Cameos: portraits from the past

Antique Carved Shell Cameo pin and pendant Set in Rose and image 0

We might have seen them in antique stores, or on our grandmother’s jewellery box, small portraits, usually from a woman on a profile view carved in a white shell and added to a coral oval back, surrounded by many ornamented accents and being a versatile piece that could double as brooch or a pendant.

Most cameos represented women in classical Greek attires or pictorial scenes drawn straight from Greco-roman mythology, Artemis Or Diana on a profile with a crescent moon on her forehead, the three graces prancing delicately like ballerinas and other images are very common in this remarkable piece of jewellery.

This Greco-roman influence gives us an amazing start point for this pieces of jewellery to enter the world of fashion as discoveries in archeological expeditions and the uncovering of many ruins and temples at the beginning of the 19th century sparked a neoclassical wave that influenced painting, music, sculpture, attires and many other forms of art, including jewellery.

The most versatile of the jewellery pieces in my opinion, cameos were not only worn by women, as men would also wear then in the cravats, side pockets or the fold of a coat. Of course cameos for men depicted masculine scenes, like a water bearer almost naked, profiles representing classical heroes from literature like Achilles and roman emperors.




Image result for cameo portrait men

Most men and women from the higher classes would commission their own portraits on a cameo.

Not as common today (sadly) many cameos remain as amazing legacies of intricate design and fashion from the previous century. We can find them in antique shops commonly, but there are still goldsmiths and carvers that will create them, and you can even commission your own portrait.

I hope this small article was informative and spark your curiosity about cameos and vintage jewellery! 


-Mauricio 

NEVER STOP CREATING! Especially when a themed season in the air.

One of the best things about working in the arts is how creativity and fun always comes with the job. Here at Jewel Envy we love to play and experiment with metal and stone, and sometimes pumpkins.

With Halloween around the corner it’s time to get the decorations out, and what’s more symbolic of the Halloween season than carving pumpkins. OK maybe collecting free candy is better but pumpkin carving will always be a classic past time.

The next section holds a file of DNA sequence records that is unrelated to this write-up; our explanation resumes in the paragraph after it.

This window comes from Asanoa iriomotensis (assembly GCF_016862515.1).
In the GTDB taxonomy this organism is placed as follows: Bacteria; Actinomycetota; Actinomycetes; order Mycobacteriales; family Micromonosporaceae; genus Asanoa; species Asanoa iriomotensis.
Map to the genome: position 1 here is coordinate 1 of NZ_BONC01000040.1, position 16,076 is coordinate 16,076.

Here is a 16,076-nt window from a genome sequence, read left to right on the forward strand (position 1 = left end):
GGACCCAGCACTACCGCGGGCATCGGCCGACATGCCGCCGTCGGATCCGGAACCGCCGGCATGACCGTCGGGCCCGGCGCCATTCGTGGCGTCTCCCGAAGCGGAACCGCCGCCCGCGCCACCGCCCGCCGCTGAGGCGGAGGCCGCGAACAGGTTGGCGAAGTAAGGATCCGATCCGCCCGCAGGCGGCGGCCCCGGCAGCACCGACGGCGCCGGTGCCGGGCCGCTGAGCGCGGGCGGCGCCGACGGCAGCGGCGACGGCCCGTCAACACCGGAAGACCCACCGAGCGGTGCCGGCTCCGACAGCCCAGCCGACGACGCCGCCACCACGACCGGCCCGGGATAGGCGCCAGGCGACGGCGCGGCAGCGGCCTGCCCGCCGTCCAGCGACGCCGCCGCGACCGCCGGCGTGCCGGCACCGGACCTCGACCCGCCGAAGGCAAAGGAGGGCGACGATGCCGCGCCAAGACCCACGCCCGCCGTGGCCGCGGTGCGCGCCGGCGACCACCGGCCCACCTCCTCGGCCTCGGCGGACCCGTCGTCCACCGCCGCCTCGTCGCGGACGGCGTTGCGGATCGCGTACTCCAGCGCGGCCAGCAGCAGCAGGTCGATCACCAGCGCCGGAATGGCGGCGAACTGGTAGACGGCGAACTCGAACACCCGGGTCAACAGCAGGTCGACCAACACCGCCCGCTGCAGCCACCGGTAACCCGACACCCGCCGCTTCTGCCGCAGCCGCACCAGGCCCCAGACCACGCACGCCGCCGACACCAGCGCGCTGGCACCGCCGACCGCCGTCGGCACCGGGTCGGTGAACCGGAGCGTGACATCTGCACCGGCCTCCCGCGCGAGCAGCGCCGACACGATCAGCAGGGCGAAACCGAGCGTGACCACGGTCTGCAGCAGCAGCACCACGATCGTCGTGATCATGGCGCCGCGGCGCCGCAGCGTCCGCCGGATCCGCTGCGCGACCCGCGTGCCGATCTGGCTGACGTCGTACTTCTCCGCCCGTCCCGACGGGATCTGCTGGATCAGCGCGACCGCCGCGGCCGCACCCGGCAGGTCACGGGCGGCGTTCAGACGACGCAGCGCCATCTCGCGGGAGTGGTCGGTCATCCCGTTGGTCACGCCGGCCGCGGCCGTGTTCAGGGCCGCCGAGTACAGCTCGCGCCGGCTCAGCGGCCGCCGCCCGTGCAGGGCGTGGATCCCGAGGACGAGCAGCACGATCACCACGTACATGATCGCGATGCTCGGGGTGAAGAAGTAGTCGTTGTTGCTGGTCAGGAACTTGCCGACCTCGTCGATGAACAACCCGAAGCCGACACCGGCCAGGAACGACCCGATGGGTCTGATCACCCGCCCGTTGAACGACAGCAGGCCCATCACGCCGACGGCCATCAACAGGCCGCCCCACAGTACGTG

Here we are “working” to help bring the season alive, and very excited about it too. It all stars with a blank pumpkin. Then we “work” out the designs. We have the classic Jack

A witches shelf ready for sale. I mean, who wouldn’t want Unicorn Tears.

And of course we saved the seeds for roasting later. Also why not a little shameless free publicity when the kids show up. They may only be interested in the sugary candy but I know us big kids LOVE glittery eye candy.

Happy Halloween from all of us at Jewel Envy!

Peter van Walraven

New Trends in Jewellery

Whether your taste in jewelry is classic and expensive or trendy and affordable, there’s a lot of new ideas from jewelry experts nowadays.

The trends shifts  from season to season and year to year. I can almost rely on the fact that you have an assortment of jewelry, both fine and costume, that you keep on a tight rotation. But there’s always room for a few new pieces to freshen up your go-to selection.

Among the new trend are the pearls. This trend toward modern ‘cool-girl’ pearls is only getting bigger, you can wear them short or long, only one string or several ones, they can be fine or costume, white or in any other color, just pearls! Big pearl earrings are more trending than ever, do not be scare, you can wear a big display of pearls all at the same time! this Christmas the more you wear the better. 

Pearl Necklaces from The Pearl Source

Vintage pieces are very trendy, be them signed or unsigned. I love the history of these pieces and the exceptional quality in which fine jewelry was made decades ago. A lot of the interest is also driven by the limited availability and the fact that many of these pieces are one of a kind. You can wear your grandmother Bakelite bracelet, they were made in neon colors, go for it, you will feel fabulous!